Martin brings high-level expertise to HIV's new challenges, says Emory University School of Medicine Associate Professor Eugene W. Farber, PhD, who chairs COPA. "Dave's substantive and well-rounded knowledge of the psychological aspects of HIV disease through his experiences as a clinician, researcher and educator make him excellently suited for directing the APA Office on AIDS," says Farber.

Updating great programs

One of Martin's first goals is to update elements of the HOPE and BSSV programs. HOPE trains volunteer mental health providers across the country to work with people living with or affected by HIV/AIDS. Since 1991, it has trained and certified more than 490 volunteers, who in turn have trained more than 32,000 mental health professionals. Martin is in the process of updating HOPE's curriculum to reflect the latest knowledge on the disease and its prevention and treatment, he says, noting that information in the area changes quickly. For example, he'd like to further educate HOPE volunteers about the challenges people with HIV/AIDS face when they seek to re-enter the workforce, a topic he has been studying since the mid-1990s. In his research, he found that HIV-infected people who received an evidence-based intervention that included elements of motivational interviewing, dialectical behavior therapy techniques and job skills training were more likely than those who received standard community services to engage in employment-related activities and to stay employed once back on the job.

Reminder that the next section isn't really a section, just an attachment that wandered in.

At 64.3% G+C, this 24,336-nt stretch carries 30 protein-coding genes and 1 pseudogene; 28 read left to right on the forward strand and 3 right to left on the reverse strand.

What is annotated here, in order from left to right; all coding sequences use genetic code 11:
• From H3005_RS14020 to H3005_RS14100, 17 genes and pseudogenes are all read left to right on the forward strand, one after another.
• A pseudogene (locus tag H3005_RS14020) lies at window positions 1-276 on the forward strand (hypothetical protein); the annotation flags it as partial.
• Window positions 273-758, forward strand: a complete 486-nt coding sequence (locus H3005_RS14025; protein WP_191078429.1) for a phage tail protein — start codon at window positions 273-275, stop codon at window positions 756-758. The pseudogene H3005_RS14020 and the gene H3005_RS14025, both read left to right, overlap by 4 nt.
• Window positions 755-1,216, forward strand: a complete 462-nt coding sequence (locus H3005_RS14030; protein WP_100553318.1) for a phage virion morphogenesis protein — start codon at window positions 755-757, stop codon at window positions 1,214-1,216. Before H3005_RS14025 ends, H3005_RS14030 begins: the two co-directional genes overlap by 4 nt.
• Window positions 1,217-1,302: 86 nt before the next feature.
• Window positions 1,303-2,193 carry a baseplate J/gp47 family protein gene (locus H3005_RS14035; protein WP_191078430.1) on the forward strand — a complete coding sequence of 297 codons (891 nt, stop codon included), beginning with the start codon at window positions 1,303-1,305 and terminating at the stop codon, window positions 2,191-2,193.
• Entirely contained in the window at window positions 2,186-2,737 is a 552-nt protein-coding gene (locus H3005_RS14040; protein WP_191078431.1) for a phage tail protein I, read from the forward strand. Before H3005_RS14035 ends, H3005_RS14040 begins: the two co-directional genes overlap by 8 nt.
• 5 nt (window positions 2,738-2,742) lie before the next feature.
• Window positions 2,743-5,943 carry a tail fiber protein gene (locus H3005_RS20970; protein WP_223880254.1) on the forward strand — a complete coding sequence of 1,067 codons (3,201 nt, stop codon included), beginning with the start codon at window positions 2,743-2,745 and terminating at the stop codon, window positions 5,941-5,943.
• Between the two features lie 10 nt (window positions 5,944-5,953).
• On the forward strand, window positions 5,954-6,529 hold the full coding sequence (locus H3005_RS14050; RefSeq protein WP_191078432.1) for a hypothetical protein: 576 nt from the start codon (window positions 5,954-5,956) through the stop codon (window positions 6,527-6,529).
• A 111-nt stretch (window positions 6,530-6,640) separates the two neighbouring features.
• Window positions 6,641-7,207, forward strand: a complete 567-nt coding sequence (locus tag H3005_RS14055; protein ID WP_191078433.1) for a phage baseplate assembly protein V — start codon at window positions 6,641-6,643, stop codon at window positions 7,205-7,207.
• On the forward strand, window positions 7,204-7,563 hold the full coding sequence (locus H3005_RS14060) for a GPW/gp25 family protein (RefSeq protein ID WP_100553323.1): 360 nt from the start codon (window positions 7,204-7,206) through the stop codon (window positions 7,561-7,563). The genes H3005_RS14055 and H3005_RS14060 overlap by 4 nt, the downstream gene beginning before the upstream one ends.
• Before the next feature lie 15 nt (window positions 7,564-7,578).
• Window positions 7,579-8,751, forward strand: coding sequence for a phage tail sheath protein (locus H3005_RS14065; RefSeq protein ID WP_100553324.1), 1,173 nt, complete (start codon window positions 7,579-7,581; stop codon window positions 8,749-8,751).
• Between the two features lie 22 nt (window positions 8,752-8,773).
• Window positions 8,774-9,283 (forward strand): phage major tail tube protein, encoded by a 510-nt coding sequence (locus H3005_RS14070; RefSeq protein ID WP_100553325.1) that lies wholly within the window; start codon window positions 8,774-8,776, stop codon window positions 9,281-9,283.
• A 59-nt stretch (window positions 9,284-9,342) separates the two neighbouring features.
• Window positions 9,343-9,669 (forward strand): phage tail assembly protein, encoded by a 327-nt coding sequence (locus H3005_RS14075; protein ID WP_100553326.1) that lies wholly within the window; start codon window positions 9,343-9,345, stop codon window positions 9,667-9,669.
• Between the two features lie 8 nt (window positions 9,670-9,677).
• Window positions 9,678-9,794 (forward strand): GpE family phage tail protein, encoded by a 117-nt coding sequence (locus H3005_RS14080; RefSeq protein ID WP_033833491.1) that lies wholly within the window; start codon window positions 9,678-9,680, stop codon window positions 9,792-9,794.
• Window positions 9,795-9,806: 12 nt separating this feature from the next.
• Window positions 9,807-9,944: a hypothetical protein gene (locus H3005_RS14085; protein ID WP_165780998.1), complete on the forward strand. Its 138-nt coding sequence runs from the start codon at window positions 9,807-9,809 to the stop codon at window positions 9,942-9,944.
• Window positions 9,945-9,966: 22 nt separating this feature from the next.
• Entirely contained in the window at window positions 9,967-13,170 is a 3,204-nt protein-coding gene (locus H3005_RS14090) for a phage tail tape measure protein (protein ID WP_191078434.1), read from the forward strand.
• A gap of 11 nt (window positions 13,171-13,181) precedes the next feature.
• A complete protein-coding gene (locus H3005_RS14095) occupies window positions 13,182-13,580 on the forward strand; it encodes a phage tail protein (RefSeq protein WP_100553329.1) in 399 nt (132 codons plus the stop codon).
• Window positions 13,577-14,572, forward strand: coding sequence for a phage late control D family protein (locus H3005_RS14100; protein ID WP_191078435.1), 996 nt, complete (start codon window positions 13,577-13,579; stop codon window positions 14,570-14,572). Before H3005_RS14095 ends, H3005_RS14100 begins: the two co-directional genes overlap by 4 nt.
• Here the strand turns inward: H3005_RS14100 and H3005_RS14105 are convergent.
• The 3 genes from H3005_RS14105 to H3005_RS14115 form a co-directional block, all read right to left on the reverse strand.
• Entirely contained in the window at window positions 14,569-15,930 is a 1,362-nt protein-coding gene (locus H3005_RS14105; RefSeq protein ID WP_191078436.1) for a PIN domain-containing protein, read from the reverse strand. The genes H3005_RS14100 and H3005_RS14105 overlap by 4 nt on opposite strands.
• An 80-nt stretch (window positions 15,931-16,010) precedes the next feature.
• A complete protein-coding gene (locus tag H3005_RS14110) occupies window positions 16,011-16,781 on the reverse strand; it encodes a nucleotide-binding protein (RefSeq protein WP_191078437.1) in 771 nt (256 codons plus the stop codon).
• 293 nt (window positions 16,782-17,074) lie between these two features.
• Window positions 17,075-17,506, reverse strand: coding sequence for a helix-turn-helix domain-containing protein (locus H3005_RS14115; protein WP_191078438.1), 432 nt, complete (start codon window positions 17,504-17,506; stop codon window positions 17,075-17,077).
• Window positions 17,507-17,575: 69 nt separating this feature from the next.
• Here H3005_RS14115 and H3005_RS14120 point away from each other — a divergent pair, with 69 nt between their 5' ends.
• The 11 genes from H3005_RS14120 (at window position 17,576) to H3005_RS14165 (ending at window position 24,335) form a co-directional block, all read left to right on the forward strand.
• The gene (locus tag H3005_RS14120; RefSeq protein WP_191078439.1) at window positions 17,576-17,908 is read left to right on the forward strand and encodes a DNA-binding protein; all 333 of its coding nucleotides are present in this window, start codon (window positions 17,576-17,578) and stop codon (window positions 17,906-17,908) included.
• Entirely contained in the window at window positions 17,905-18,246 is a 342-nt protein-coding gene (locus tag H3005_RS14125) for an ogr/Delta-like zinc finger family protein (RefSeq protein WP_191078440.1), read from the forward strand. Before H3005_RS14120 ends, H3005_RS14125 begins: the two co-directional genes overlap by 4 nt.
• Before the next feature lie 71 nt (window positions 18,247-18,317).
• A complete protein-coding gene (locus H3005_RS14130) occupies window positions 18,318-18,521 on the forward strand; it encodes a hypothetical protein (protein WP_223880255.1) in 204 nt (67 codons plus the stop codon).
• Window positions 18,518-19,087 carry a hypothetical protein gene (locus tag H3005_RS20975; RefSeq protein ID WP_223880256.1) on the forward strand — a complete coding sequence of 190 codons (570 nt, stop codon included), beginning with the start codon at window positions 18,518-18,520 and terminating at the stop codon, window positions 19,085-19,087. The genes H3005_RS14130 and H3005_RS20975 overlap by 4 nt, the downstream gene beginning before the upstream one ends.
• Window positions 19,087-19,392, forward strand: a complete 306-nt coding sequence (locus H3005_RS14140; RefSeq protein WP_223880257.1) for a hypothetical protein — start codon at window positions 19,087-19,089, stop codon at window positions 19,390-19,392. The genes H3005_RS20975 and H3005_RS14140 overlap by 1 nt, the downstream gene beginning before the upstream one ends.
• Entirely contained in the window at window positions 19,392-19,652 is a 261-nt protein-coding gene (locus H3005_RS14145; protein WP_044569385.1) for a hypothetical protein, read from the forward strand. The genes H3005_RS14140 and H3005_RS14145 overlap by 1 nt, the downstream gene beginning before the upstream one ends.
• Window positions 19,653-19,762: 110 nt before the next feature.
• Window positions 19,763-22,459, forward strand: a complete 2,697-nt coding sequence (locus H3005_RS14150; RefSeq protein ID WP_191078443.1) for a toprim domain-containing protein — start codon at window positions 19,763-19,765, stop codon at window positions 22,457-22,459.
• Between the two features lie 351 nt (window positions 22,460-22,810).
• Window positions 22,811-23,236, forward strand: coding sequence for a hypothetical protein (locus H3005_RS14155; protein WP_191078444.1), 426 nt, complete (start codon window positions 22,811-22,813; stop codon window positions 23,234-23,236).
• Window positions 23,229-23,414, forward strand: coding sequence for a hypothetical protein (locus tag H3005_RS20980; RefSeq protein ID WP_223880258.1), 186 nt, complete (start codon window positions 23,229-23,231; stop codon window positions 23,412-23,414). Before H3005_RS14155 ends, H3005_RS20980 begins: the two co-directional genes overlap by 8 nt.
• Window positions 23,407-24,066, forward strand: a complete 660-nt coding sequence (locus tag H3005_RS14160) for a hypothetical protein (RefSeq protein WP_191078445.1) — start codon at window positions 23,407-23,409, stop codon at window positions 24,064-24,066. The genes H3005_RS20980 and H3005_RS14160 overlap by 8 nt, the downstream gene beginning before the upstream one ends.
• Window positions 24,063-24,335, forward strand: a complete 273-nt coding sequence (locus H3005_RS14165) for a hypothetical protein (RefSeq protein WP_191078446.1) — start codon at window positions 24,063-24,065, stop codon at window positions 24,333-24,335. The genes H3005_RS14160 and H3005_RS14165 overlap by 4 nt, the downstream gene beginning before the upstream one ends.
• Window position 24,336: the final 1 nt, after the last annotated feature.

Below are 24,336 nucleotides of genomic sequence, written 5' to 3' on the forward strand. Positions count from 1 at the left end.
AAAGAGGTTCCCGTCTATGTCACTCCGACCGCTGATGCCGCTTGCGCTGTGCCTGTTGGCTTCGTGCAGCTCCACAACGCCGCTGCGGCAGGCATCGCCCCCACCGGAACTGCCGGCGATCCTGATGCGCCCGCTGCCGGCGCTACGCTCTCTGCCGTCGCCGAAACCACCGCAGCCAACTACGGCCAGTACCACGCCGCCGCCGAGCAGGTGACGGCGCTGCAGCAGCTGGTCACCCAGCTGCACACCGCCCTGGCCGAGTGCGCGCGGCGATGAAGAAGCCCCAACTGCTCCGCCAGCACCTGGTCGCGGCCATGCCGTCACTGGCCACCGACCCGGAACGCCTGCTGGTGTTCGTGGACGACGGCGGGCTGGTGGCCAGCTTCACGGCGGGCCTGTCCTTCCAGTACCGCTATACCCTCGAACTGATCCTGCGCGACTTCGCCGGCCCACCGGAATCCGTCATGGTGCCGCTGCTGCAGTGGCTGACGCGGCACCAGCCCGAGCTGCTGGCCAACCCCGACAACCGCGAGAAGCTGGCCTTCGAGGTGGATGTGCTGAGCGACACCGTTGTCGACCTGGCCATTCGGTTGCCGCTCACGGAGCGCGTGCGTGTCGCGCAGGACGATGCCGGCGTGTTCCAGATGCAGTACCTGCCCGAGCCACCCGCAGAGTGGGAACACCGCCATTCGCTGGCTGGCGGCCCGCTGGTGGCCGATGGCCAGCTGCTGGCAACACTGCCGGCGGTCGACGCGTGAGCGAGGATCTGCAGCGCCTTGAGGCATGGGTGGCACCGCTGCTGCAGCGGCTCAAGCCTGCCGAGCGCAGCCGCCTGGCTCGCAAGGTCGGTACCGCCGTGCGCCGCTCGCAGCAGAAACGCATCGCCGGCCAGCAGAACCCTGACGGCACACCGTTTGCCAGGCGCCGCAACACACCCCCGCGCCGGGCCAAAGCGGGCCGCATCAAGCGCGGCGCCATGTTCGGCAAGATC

Because the virus has now spread to young minority populations who may never have held a job, may have dropped out of school and may have problems with substance abuse, APA's program should also begin to address workplace entry help for a group that may lack job skills, Martin adds.

That, he says, "represents a far greater challenge than taking someone with a history of gainful employment and re-introducing skills that might have gotten rusty."

Research also suggests that helping those with the illness return to or enter the workplace is vital, since people feel better about themselves when they are employed. 

Martin also is looking at ways to move part of HOPE's training program to the Web, while retaining a team of volunteers who can consult with trainees in person after they receive online training. BSSV is a national network of psychologists and other social scientists and providers that offers free, ongoing technical assistance to organizations that seek to implement cutting-edge prevention programs in their communities. Martin wants to update it in a way that reflects the needs and demographics of the newer groups affected by HIV/AIDS, as well as the changing approaches to prevention currently underway. For example, recent research findings on pre-exposure prophylaxis, known as PrEP, have been interpreted by some to suggest that providing antiretroviral medication to uninfected individuals may protect them from infection. However, a review of these findings clearly indicates that all of these studies included strong behavioral components — that medication alone will not reduce the continued spread of HIV infection. A resolution adopted by APA's Council of Representatives in February 2012, "Combination Biomedical and Behavioral Approaches to Optimize HIV Prevention," elaborates on this position.